State Environmental Quality Review Act (SEQRA)

Completing a SEQRA Environmental Assessment Form 

Certain projects reviewed by the City, such as major site plans and use variances, require the completion of an Environmental Assessment Form (EAF). This form provides details that will help the lead agency understand the location, size, type, and characteristics of the proposed project as part of the environmental review process. The form can be completed using existing information; either from the applicant's knowledge of the site and proposed activity, or by exploring the information and maps available through the EAF Workbooks. The EAFs, EAF Mapper and EAF Workbooks can be found here.

Applicants can partially complete an EAF using the EAF Mapper by clicking on this link and entering the project address under Step 1 on the right side of the webpage and following the remaining steps as prompted. This will auto-fill questions on topics most users are unfamiliar with. 

SEQR 

The purpose of the State Environmental Quality Review (SEQR) Act is to avoid or limit possible negative impacts on the environment from proposed actions such as adopting land use plans, area and use variances, building a housing development or a roadway or filling wetlands. The SEQR process provides a way for agencies to look closely at the possible environmental impacts of a proposed action.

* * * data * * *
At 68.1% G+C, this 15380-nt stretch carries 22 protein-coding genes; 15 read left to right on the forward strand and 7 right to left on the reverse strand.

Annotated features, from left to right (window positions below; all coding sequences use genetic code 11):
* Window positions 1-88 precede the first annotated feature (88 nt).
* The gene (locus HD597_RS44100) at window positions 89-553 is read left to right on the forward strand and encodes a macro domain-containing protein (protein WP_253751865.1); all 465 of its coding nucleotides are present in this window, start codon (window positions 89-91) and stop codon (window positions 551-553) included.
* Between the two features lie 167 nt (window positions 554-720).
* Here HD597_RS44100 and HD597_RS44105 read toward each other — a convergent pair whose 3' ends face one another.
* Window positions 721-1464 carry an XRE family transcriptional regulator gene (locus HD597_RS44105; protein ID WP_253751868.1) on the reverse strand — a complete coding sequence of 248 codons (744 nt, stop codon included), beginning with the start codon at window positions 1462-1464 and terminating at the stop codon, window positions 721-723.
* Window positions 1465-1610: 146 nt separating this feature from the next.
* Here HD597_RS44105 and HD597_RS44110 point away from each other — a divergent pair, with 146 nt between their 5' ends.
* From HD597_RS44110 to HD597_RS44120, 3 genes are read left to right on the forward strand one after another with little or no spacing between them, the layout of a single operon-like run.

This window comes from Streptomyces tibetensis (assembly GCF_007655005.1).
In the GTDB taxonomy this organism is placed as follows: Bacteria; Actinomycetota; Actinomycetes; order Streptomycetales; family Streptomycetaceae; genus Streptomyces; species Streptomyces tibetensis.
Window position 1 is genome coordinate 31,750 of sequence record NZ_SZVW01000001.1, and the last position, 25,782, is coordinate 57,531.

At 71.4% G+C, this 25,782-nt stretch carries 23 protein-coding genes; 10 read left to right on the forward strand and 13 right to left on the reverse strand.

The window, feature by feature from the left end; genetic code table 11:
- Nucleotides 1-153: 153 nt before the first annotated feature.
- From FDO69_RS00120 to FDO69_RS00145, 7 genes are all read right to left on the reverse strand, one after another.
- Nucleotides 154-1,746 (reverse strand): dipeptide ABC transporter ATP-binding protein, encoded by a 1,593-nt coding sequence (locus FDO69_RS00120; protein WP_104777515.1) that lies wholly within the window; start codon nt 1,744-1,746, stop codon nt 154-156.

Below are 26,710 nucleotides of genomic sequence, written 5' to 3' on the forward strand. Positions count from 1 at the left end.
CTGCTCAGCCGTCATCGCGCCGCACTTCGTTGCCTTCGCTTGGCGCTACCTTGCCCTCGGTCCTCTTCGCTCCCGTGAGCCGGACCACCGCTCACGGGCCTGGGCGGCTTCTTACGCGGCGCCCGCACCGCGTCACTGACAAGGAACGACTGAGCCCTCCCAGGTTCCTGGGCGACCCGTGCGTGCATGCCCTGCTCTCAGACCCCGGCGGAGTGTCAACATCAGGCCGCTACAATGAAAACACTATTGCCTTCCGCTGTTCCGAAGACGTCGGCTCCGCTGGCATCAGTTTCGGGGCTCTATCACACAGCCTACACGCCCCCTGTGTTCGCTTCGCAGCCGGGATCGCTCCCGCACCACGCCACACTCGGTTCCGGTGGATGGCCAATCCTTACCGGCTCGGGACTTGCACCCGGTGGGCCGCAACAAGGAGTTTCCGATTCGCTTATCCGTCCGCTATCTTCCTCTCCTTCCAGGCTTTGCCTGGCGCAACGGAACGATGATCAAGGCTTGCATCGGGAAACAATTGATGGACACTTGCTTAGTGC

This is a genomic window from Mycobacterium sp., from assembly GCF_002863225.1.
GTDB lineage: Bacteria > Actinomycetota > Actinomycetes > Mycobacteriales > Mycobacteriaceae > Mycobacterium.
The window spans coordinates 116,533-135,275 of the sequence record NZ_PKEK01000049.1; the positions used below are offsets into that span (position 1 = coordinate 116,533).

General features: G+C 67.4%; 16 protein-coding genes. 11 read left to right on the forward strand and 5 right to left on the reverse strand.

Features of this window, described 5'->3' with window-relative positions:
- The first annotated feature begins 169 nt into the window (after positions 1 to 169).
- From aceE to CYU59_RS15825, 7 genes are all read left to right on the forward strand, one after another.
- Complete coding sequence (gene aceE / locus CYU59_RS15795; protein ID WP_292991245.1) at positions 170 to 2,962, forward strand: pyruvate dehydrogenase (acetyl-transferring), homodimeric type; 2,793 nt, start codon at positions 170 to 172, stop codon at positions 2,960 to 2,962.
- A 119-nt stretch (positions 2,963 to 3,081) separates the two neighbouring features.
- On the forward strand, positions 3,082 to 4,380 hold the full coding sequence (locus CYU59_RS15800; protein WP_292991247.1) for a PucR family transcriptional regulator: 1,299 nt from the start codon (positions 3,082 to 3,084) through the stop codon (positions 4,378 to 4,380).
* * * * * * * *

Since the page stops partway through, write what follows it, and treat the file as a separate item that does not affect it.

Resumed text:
Actions that are classified as a Type I Action pursuant to 617.4 of SEQRA require the completion of a Full Environmental Assessment Form (FEAF). Actions that are classified as Unlisted Actions are required to use a Short Environmental Assessment Form (SEAF). Actions that are classified as a Type II Action pursuant to 617.5 of SEQRA require no further environmental review. The applicant or project sponsor is responsible for completing Part I of either a FEAF or SEAF, while the Lead Agency completes Parts 2 and 3.

The Lead Agency conducting the SEQR review must determine if a proposed action may or will not have significant adverse impacts on the environment. Impacts must be evaluated for both severity and importance. During this evaluation, an agency must consider all components/phases of the proposed action (the “whole action”). Determinations of significance must be based on information provided by the project sponsor in an EAF, other supporting documents and comments from any involved agencies and the public. Determinations can include a Negative Declaration which is a final step in the review or a Positive Declaration which require the preparation of an EIS before agency decisions may be made regarding the action. The positive declaration starts the EIS process.

More information on the SEQR process can be found here.

The City submits notices required under SEQR regulations (6 NYCRR Part 617), such as Type I Negative Declarations and EIS, on the Environmental Notice Bulletin (ENB).